Frequently, the area beneath the surface is more valuable than the surface itself. In the early 1920s, very few people wanted to own land in the Permian Basin of West Texas. But lots of people were very interested in what was underneath the surface. The market value of the land which became Santa Rita Number One was almost nothing. But once the oil started flowing in 1923, the mineral rights became almost priceless. Incidentally, the owners named this well for St. Rita, the patron saint of impossible dreams.
Throughout the 1900s, mineral rights spawned a great deal of litigation in Texas. As a result, the law in this area is very complex. Advancing technology makes things even more complicated. Petroleum and other minerals which could not be profitably extracted a generation ago could now be incredibly valuable. Add the uncertainties of divorce property division, and it’s clear that you need an experienced divorce lawyer in Fort Worth to handle these matters.
Determining Mineral Rights
Depending on the facts, the surface owner might own everything that’s under the ground, nothing that’s under the ground, or something in between.
Typically, mineral rights run with the land. Surface ownership automatically means mineral rights ownership. However, owners must always comply with state and federal rules regarding drilling, mining, digging, and other activities. So, even in these cases, ownership is not absolute.
However, landowners frequently sever the surface and mineral rights when they transfer property. Subsurface minerals are potentially lucrative, but extraction is incredibly expensive. Mineral rights owners had to pay Reagan County a $47,000 filing fee, a staggering amount of money in 1920, for the aforementioned Santa Rita Number One. Extraction costs were easily twice as high.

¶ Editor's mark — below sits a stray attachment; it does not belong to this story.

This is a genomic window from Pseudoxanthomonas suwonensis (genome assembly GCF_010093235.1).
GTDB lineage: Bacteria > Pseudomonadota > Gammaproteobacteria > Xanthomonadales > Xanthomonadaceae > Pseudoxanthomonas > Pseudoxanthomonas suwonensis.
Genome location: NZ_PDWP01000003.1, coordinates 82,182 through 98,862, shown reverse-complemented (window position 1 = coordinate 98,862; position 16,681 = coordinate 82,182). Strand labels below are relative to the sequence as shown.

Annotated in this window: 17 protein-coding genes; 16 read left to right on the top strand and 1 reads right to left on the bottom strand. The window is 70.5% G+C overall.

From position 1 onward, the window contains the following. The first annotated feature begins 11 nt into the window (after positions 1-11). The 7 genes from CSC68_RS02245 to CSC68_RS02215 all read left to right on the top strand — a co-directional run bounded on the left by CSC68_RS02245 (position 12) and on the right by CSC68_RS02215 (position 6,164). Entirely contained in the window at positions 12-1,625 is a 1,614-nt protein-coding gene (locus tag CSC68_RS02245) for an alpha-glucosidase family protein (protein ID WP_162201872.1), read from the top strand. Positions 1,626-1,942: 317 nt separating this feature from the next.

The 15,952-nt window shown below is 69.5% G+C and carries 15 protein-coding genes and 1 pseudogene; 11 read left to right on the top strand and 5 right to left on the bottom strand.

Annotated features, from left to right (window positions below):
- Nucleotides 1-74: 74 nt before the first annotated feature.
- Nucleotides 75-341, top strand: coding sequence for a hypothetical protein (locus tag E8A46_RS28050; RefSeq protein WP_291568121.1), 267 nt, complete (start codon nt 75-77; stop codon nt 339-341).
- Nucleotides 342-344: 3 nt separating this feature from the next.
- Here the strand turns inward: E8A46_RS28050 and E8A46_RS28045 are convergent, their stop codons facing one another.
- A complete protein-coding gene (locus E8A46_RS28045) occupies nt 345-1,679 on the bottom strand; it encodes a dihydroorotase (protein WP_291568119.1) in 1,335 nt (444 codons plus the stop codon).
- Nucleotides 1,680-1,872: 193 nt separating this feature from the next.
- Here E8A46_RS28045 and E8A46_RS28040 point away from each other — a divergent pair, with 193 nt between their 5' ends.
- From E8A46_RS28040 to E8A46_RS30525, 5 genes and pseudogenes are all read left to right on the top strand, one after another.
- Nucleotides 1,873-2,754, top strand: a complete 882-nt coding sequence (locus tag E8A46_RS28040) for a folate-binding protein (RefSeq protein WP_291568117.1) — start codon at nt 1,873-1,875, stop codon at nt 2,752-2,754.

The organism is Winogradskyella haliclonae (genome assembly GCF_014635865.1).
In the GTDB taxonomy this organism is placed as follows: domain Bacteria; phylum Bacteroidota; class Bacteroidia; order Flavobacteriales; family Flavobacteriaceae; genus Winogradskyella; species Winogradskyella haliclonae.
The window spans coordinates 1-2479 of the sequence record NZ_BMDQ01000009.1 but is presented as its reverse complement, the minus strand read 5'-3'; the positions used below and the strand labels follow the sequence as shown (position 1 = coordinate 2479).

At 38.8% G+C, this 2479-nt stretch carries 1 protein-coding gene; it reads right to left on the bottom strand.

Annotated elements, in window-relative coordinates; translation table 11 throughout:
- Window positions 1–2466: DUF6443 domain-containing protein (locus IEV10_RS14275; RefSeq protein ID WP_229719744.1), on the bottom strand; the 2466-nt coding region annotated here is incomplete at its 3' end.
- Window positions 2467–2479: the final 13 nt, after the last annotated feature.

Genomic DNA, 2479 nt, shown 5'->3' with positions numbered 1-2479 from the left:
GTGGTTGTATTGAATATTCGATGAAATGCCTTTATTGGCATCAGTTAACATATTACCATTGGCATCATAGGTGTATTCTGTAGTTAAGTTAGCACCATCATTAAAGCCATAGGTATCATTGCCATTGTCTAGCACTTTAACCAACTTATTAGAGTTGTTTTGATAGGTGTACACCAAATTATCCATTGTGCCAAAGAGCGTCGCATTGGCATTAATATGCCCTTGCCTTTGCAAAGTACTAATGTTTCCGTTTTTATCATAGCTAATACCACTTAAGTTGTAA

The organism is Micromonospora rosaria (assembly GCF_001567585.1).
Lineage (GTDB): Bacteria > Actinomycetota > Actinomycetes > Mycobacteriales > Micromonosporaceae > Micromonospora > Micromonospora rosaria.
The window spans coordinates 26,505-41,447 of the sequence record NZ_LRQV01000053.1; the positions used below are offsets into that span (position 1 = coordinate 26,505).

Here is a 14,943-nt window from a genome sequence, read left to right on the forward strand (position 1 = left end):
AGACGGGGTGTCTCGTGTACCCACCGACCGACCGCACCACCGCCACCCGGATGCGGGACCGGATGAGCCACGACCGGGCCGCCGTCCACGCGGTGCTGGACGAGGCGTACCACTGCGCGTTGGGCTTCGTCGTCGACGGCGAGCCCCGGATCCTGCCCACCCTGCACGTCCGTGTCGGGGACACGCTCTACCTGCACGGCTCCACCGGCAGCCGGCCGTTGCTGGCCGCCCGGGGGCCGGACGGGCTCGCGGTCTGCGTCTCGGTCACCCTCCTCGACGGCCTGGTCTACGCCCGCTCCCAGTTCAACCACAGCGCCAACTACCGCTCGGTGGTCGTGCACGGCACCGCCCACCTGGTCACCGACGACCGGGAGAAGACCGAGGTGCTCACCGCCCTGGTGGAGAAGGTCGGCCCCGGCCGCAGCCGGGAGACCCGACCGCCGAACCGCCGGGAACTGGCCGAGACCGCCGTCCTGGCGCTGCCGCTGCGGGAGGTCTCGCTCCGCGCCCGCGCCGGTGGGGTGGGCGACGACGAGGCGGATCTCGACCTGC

Largely for this reason, owners often partition not only the surface and mineral rights but also the mineral rights themselves. For example, Dick might transfer Blackacre to Tom, reserving half the mineral rights for himself. If Tom reserves a one-half interest when he sells to Harry, he might think he has a one-half mineral rights interest. But Harry actually only has a one-fourth interest. The law in this area, known as the Duhig doctrine in Texas, is very complex and well beyond the scope of this blog.
When mineral rights are an issue in a divorce case, ascertaining the value of these rights is often the first step. As mentioned, this issue could be complex. The technology to profitably extract minerals is much more advanced today than it was twenty or thirty years ago. So, a current estimate is critical. By “current,” we usually mean an evaluation done within the last twelve months. This estimate should also account for future technological breakthroughs.
As for the division itself, Texas is a community property state. The presumption of 50-50 ownership applies to all property or debt acquired during the marriage unless the property was a gift.
Tarrant County judges normally uphold the 50-50 ownership presumption. This proportion applies to both surface and mineral rights. Evidence to rebut this presumption includes the overall property division, including separate property awards, relative earning capacity of the spouses, and noneconomic contributions to the marriage.
Work with a Diligent Attorney
Determining mineral rights in a divorce is usually a two-step process. For a confidential consultation with an experienced divorce lawyer in Fort Worth, contact Orsinger, Nelson, Downing & Anderson, LLP by calling (214) 273-2400. We have several offices throughout North Texas
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